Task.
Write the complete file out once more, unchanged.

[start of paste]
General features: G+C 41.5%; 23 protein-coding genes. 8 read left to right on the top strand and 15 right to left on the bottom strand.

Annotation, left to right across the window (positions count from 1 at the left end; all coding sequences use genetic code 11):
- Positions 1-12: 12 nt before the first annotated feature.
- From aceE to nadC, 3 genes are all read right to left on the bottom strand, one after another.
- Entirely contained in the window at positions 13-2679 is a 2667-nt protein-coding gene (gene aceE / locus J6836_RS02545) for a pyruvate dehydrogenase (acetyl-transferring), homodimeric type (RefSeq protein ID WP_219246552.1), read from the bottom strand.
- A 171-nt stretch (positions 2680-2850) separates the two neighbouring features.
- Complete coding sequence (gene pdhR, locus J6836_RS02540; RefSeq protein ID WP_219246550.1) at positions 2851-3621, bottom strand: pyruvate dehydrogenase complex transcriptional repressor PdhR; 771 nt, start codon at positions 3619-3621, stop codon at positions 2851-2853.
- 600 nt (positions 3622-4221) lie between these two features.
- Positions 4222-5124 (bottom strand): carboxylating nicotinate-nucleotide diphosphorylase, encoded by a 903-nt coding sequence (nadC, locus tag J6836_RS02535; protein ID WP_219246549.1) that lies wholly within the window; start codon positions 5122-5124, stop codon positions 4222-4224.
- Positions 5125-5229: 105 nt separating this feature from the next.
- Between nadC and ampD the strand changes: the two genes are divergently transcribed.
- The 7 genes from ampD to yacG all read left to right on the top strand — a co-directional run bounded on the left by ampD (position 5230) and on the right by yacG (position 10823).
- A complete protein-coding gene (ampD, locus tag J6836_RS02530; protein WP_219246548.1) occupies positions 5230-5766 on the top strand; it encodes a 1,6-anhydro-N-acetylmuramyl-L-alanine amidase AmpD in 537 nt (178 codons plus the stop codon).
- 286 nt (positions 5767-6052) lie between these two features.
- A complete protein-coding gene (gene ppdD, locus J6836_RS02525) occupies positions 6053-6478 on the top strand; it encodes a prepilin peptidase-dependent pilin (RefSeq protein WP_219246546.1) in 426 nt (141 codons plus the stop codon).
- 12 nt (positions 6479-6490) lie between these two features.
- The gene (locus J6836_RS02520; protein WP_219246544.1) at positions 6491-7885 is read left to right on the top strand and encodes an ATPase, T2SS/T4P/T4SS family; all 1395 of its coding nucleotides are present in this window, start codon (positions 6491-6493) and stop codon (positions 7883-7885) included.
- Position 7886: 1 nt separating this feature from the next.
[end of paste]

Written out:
General features: G+C 41.5%; 23 protein-coding genes. 8 read left to right on the top strand and 15 right to left on the bottom strand.

Annotation, left to right across the window (positions count from 1 at the left end; all coding sequences use genetic code 11):
- Positions 1-12: 12 nt before the first annotated feature.
- From aceE to nadC, 3 genes are all read right to left on the bottom strand, one after another.
- Entirely contained in the window at positions 13-2679 is a 2667-nt protein-coding gene (gene aceE / locus J6836_RS02545) for a pyruvate dehydrogenase (acetyl-transferring), homodimeric type (RefSeq protein ID WP_219246552.1), read from the bottom strand.
- A 171-nt stretch (positions 2680-2850) separates the two neighbouring features.
- Complete coding sequence (gene pdhR, locus J6836_RS02540; RefSeq protein ID WP_219246550.1) at positions 2851-3621, bottom strand: pyruvate dehydrogenase complex transcriptional repressor PdhR; 771 nt, start codon at positions 3619-3621, stop codon at positions 2851-2853.
- 600 nt (positions 3622-4221) lie between these two features.
- Positions 4222-5124 (bottom strand): carboxylating nicotinate-nucleotide diphosphorylase, encoded by a 903-nt coding sequence (nadC, locus tag J6836_RS02535; protein ID WP_219246549.1) that lies wholly within the window; start codon positions 5122-5124, stop codon positions 4222-4224.
- Positions 5125-5229: 105 nt separating this feature from the next.
- Between nadC and ampD the strand changes: the two genes are divergently transcribed.
- The 7 genes from ampD to yacG all read left to right on the top strand — a co-directional run bounded on the left by ampD (position 5230) and on the right by yacG (position 10823).
- A complete protein-coding gene (ampD, locus tag J6836_RS02530; protein WP_219246548.1) occupies positions 5230-5766 on the top strand; it encodes a 1,6-anhydro-N-acetylmuramyl-L-alanine amidase AmpD in 537 nt (178 codons plus the stop codon).
- 286 nt (positions 5767-6052) lie between these two features.
- A complete protein-coding gene (gene ppdD, locus J6836_RS02525) occupies positions 6053-6478 on the top strand; it encodes a prepilin peptidase-dependent pilin (RefSeq protein WP_219246546.1) in 426 nt (141 codons plus the stop codon).
- 12 nt (positions 6479-6490) lie between these two features.
- The gene (locus J6836_RS02520; protein WP_219246544.1) at positions 6491-7885 is read left to right on the top strand and encodes an ATPase, T2SS/T4P/T4SS family; all 1395 of its coding nucleotides are present in this window, start codon (positions 6491-6493) and stop codon (positions 7883-7885) included.
- Position 7886: 1 nt separating this feature from the next.